To commemorate Wes Anderson’s eleventh film, Asteroid City, to be released in Italian cinemas at the end of the month, an exhibition has opened in Milan, in the spaces of the Fondazione Prada, in which visitors immerse themselves in the director’s creative universe. The connection between Wes Anderson and the Fondazione Prada writes a new chapter with this exhibition. The relationship between the fashion house and the director reached perhaps its highest point with the splendid Bar Luce, which, inspired by two masterpieces of Italian Neorealism – Miracolo a Milano (1951) by Vittorio De Sica and Rocco e i suoi fratelli (1960) by Luchino Visconti – catapults visitors into the atmosphere of a typical café in old Milan.
The director’s unique cinematic aesthetic often returns in his projects. His passion for symmetry and the photographic composition of images is also omnipresent in the exhibition, which focuses on Asteroid City. Having just returned from London, the exhibition has landed in Milan, where it will be open until 7 January 2024.
“Wes Anderson – Asteroid City: Exhibition” was set up in the Foundation’s North Gallery, a glabrous space of clear industrial derivation, deliberately kept bare to denounce its being purely scenographic. Against this background, a selection of props, models, costumes, original sets and artwork from the film stand out.
Immersive installations envelop visitors with the images and sounds of the film, transporting them to an imaginary American city in the desert in the mid-1950s. The American utopia in which anything is possible is omnipresent, and returns emblematically in the vending machines, which seem to be able to realise any dream with immediate effect: cigarettes, snacks, cocktails, candy, even ‘real estate’.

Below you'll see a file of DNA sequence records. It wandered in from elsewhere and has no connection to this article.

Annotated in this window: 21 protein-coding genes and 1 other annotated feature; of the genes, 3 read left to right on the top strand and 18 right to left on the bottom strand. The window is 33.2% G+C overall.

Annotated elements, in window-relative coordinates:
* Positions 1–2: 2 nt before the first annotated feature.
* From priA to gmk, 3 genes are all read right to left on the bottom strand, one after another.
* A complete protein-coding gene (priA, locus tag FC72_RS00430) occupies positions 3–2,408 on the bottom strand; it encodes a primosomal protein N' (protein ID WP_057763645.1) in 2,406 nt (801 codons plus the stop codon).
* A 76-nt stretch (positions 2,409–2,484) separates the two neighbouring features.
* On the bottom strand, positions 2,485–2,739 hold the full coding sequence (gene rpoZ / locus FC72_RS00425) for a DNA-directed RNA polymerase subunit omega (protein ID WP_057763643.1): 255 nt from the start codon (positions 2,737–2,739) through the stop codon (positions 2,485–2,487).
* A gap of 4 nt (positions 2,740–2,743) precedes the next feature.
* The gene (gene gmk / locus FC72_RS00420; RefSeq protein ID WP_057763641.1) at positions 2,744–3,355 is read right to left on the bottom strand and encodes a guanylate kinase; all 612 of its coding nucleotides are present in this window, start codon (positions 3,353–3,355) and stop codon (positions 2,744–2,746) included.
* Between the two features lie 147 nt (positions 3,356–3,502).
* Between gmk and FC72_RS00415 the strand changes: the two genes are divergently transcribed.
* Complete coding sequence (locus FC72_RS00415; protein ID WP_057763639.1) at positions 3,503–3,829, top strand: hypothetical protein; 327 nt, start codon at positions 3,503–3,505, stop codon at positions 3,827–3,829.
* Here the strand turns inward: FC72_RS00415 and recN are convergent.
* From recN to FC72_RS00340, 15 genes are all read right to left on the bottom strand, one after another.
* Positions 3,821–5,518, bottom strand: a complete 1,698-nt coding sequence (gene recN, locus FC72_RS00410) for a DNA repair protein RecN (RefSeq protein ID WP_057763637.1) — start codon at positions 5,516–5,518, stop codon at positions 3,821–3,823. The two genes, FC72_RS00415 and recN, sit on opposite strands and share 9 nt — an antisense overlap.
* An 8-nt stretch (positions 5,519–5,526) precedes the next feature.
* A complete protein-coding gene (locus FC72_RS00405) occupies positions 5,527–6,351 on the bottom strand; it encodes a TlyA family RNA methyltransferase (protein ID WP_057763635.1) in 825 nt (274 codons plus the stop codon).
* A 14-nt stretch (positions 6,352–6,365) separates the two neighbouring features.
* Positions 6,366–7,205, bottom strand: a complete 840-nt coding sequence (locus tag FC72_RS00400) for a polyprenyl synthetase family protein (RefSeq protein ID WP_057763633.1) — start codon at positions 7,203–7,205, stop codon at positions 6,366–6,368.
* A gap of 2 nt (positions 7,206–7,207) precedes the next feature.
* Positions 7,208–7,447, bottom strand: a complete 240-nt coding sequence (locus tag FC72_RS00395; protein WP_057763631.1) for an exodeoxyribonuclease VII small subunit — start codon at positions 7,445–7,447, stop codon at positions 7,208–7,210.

Ironically evoking collective fears (the atomic bomb) and individual fears (loneliness), Asteroid City constitutes a further development of the American director’s original and refined poetics. The space of the film is a purely cinematographic creation, Asteroid City never existed, it is not a real city, but a place full of objects, colours, animals, plants, clothes, music, songs, books and newspapers that populate the imagination of the spectator of the film as well as the visitor to the exhibition.
This is the case of the bird exhibited in one of the showcases, typical fauna of the desert environment in which the film is projected, a sort of Beep Beep, capable of running up to 25Km/h., one of the many presences masterfully described by the American author who always takes us to fantastic worlds.
Photo © Delfino Sisto Legnani – DSL Studio, courtesy Fondazione Prada